Decided November 13, 1996
1. Workers' Compensation — Rehearings and Appeals — Standard of Review The supreme court will overturn the compensation appeals board's decision only for errors of law, or if satisfied by a clear preponderance of the evidence that the board's order is unjust or unreasonable. RSA 541:13.
2. Workers' Compensation — Proceedings to Secure Compensation — Burden of Proof
3. Workers' Compensation — Injuries or Illnesses Compensable — Causation
4. Workers' Compensation — Proceedings to Secure Compensation — Burden of Proof
5. Workers' Compensation — Proceedings to Secure Compensation — Burden of Proof
6. Workers' Compensation — Injuries or Illnesses Compensable — Causation
7. Workers' Compensation — Rehearings and Appeals — Evidentiary Standards
8. Workers' Compensation — Proceedings to Secure Compensation — Burden of Proof
contributed to aggravated281-A:2
9. Workers' Compensation — Proceedings to Secure Compensation — Findings
Sullivan Gregg, P.A., of Nashua ( James H. Leary on the brief and orally), for the claimant. Kelliher Clougherty, of Manchester ( Thomas W. Kelliher on the brief), and Elizabeth Cazden, of Manchester, by brief and orally, for the respondents, Lockheed-Sanders Company and Liberty Mutual Insurance Company.
This is the claimant's second appeal from the New Hampshire Compensation Appeals Board's (board) denials of workers' compensation benefits. We reverse and remand for calculation of benefits.
The claimant, Denise Kehoe, worked as an assembler at the Lockheed-Sanders Company (Sanders) from August 1979 to March 1991. During those twelve years, she was regularly exposed to numerous chemicals while performing her job, including lacquer thinner, HumiSeal, isopropyl alcohol, RTV adhesive sealant, trichloroethane, and chemical adhesives such as Locktite. Many of these substances were rated by their manufacturers as posing a health hazard, with health hazard ratings as high as "three" ("four" being the most hazardous). The claimant used many of these chemicals on a daily basis, breathing their fumes as she applied them with a brush to seal joints or to clean or dissolve substances. Her work sometimes entailed heating joints previously soldered with HumiSeal (a "serious" hazard rating of "three") in order to disassemble the materials; the heated compound exposed her to additional fumes beyond those emanating from the unheated HumiSeal containers.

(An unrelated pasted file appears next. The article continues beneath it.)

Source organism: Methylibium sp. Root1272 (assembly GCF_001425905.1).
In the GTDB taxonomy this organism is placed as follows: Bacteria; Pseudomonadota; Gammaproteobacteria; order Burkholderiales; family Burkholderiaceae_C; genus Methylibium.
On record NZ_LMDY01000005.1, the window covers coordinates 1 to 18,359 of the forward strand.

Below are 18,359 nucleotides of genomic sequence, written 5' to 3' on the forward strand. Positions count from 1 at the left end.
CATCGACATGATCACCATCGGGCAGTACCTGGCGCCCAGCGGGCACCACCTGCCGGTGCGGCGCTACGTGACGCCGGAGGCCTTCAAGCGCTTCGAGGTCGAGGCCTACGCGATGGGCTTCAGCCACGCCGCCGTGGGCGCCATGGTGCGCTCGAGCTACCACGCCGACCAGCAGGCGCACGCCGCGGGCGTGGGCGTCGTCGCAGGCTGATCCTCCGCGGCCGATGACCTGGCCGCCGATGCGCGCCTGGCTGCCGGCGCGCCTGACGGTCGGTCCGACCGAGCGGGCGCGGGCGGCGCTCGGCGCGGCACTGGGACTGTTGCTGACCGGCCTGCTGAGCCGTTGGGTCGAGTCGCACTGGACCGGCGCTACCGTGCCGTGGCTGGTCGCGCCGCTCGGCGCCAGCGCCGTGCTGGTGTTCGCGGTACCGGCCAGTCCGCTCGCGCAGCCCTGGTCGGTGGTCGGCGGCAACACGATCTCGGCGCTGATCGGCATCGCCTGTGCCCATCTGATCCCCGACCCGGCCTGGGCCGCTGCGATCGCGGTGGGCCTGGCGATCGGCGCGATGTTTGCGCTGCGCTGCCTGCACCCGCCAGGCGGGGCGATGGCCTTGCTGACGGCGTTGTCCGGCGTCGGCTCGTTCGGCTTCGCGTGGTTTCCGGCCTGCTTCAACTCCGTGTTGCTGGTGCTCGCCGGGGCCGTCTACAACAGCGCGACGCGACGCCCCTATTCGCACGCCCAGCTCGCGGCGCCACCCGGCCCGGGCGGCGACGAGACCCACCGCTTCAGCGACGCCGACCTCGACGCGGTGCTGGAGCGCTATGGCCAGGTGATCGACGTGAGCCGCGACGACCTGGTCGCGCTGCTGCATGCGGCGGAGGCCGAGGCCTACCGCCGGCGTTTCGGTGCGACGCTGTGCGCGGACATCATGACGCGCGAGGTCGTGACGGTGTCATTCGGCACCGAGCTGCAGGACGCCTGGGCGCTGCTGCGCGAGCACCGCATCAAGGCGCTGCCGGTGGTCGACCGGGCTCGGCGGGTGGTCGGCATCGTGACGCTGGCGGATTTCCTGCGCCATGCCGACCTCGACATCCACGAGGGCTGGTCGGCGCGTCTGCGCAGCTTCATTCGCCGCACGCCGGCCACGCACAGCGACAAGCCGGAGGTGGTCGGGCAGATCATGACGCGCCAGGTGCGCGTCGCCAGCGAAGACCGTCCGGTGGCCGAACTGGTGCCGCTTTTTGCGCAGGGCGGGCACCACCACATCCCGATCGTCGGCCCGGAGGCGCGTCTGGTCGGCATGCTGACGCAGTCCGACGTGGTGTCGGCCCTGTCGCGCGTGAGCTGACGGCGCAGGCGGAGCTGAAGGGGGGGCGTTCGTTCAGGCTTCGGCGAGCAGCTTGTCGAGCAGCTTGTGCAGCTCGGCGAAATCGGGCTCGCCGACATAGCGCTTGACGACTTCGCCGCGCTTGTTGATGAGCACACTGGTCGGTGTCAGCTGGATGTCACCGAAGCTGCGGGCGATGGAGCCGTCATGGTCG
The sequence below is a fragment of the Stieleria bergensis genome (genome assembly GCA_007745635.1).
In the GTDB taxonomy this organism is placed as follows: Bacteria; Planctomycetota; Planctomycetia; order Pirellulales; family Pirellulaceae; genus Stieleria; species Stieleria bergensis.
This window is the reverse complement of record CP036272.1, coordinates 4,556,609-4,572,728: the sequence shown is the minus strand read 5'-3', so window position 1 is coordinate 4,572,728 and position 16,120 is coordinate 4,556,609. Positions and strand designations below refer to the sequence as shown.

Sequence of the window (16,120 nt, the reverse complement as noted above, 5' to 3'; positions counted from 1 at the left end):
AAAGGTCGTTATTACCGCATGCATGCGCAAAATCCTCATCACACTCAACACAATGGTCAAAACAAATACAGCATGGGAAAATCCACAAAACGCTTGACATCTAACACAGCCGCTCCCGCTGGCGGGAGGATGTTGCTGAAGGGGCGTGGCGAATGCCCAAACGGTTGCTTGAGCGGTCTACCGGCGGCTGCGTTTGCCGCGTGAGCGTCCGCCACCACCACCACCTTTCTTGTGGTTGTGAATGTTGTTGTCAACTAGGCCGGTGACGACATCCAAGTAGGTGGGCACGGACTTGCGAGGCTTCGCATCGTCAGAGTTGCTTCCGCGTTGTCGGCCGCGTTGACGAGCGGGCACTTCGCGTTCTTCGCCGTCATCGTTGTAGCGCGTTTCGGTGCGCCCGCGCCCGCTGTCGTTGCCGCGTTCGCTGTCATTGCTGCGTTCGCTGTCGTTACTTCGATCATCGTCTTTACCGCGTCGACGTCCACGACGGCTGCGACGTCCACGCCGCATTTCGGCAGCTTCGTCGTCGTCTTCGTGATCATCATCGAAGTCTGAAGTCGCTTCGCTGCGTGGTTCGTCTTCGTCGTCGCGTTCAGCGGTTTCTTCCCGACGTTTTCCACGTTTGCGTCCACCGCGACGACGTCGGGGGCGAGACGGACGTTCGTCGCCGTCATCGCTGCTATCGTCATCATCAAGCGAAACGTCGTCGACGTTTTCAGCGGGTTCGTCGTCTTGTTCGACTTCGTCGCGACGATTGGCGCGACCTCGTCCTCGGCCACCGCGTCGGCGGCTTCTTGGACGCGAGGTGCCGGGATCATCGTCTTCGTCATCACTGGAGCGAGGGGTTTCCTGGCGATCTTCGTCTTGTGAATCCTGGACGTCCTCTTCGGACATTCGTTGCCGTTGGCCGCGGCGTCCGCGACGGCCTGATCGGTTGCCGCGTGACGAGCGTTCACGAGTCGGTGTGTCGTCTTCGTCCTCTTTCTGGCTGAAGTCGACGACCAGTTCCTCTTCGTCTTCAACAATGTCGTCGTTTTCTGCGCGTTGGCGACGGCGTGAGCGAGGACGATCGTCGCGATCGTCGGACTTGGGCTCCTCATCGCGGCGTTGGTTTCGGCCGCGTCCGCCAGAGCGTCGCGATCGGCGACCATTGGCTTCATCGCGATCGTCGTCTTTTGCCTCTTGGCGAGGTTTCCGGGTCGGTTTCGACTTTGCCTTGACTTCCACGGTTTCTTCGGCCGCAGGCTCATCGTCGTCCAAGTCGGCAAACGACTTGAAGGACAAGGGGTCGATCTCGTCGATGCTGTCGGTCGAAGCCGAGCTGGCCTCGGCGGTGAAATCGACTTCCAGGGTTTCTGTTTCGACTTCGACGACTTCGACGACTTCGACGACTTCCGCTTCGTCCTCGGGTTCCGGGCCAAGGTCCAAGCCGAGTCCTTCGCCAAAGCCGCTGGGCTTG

Prior to her employment at Sanders, the claimant did not have severe headaches or breathing difficulties. Approximately two months after commencing her employment at Sanders, the claimant began experiencing headaches at work. As time passed, her headaches worsened into migraines and additional symptoms developed, such as dizziness, sinus irritation, and muscle aches. Beginning in 1989, her tenth year at Sanders, she began experiencing breathing disorders, including bronchospasm and chronic sinus problems. By March 1991, the combination of symptoms was so debilitating that she was compelled to take a medical leave from work. Although her condition improved during her leave, her symptoms recurred during two separate visits to Sanders, and she was forced to extend her medical leave. In May 1991, her doctors advised her not to return to work. At this point, she had developed hypersensitivities to a wide variety of chemicals, including not only the chemicals she worked with at Sanders but also many household cleaners, perfumes, and other things encountered in ordinary non-work life.
During the years that the claimant was employed at Sanders, her treating physician, Dr. Alexis-Ann Bundschuh, had difficulty diagnosing her condition, in part because the symptoms accelerated in both number and degree over the years. Dr. Bundschuh referred the claimant to several specialists, including a pulmonary consultant who diagnosed her as suffering from chronic asthma, and an occupational health specialist who diagnosed her as suffering from "[b]ronchospastic airway disease reactive to nonspecific irritants with . . . sensitivity to a vast array of various at-home and at-work fumes and smells." Soon after leaving her job, the claimant also saw Dr. Daniel Kinderlehrer, a specialist in environmental medicine, who diagnosed her as "suffering from Multiple Environmental Sensitivities, with a severe Multiple Chemical Sensitivity Disorder." This diagnosis was "evident on the basis of her significant symptomology provoked by exposure to low doses of chemicals."